The Bad Plus are a much better listen live in concert than they are on their distorted studio recordings. Therefore, Blunt Object should be a defining discographical moment for the darlings of youth-oriented contemporary progressive jazz. What this eight-track collection offers is typical repertoire for the trio, including revamped versions of pop/rock songs, standards, the expected thrash drumming of Dave King, steady acoustic bassist Reid Anderson, and the inspired piano playing of Ethan Iverson. The group succeeds on all levels for this concert performed in Tokyo, Japan. Their well-known renderings of Queen's "We Are the Champions" and Blondie's "Heart of Glass" are included, the former surrounding a waltz tempo with deliberate staggered phrasings in a pensive, non-victorious fashion, the latter a hard swing take sped up and featuring the flying, edgy, chordal Iverson fading to free, then roaring. Anderson wrote the two most interesting numbers, as the play on Ornette Coleman's "Tomorrow Is the Question" is titled "Silence Is the Question," with the bassist assimilating Charlie Haden's style during the intro as Iverson creeps in with minimalism, while King plays cymbal rolls before a build to triple forte and the pianist suggesting Chopin, Bach, or Beethoven. "And Here We Test Our Powers of Observation" is a New Orleans shuffle, fueled by a harder piston stroke rolling along funky and clean, with Iverson's heavy two-handed chords. Iverson also contributes two compositions -- "Guilty" with a remorse-laden, dark, slow plod, and "Do Your Sums/Die Like a Dog/Play for Home" with a broad range of motifs from stop-start to rockish, baroque, arpeggiated, frantic, heavy, then nothing. They do a throwaway "My Funny Valentine" recorded live at New York City's Roulette in 2001, with edited and brokeback lyric snippets regarding "smile" and "open mouth" that are nothing less than irritating -- a real abomination and not all that humorous. Musically, this is close to the best the Bad Plus offer, but one wonders how much farther they can go with a format that seems limited unless they add horns, a singer, or guitarist; alter course toward their more progressive inclinations; or commercially soap it up.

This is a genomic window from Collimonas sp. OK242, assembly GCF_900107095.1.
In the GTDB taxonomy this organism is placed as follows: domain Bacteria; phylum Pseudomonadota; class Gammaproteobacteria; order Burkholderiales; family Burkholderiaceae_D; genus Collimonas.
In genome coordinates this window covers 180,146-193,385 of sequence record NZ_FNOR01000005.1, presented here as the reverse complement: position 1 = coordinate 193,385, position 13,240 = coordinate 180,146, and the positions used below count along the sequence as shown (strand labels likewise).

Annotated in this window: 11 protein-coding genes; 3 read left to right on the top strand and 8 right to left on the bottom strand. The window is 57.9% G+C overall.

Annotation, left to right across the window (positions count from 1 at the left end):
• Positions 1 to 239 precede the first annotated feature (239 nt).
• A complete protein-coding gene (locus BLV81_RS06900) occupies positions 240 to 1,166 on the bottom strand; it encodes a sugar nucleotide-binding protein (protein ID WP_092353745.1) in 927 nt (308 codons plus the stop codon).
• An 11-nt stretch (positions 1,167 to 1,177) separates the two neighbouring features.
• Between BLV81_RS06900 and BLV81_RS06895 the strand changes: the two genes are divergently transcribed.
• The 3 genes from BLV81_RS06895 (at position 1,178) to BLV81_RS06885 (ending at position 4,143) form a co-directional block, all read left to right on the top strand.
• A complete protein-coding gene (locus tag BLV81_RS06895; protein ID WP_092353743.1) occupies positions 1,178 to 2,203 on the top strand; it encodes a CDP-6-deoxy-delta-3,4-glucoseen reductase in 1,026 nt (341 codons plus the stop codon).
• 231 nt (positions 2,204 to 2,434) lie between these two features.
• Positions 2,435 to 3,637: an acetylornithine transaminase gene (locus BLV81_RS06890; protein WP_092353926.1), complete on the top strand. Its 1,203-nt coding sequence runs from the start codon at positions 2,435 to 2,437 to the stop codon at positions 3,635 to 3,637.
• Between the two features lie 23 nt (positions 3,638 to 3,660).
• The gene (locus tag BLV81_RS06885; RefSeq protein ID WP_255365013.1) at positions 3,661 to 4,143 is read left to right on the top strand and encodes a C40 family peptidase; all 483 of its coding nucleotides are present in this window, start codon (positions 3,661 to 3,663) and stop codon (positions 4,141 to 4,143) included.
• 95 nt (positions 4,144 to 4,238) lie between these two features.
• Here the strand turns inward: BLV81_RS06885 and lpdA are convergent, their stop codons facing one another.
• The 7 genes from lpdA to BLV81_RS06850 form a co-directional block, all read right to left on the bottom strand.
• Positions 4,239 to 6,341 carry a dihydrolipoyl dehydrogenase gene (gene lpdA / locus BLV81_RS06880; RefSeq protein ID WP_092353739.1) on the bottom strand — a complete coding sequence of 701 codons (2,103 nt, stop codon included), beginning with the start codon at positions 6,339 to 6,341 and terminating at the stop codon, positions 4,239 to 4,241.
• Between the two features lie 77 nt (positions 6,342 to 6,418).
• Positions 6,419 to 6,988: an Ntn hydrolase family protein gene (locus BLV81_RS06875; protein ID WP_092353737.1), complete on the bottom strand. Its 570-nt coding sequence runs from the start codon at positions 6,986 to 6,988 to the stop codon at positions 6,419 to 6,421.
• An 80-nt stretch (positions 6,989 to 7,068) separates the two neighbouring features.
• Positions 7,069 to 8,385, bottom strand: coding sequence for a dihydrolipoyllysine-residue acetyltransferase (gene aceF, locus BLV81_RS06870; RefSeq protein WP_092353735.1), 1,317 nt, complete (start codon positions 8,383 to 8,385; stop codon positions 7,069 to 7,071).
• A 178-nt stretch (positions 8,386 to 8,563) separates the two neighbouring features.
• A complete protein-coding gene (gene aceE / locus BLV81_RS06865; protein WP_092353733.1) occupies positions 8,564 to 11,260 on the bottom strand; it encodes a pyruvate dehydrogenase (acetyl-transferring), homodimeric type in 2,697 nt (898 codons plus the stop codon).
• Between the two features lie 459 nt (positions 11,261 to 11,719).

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AllMusic Review by Michael G. Nastos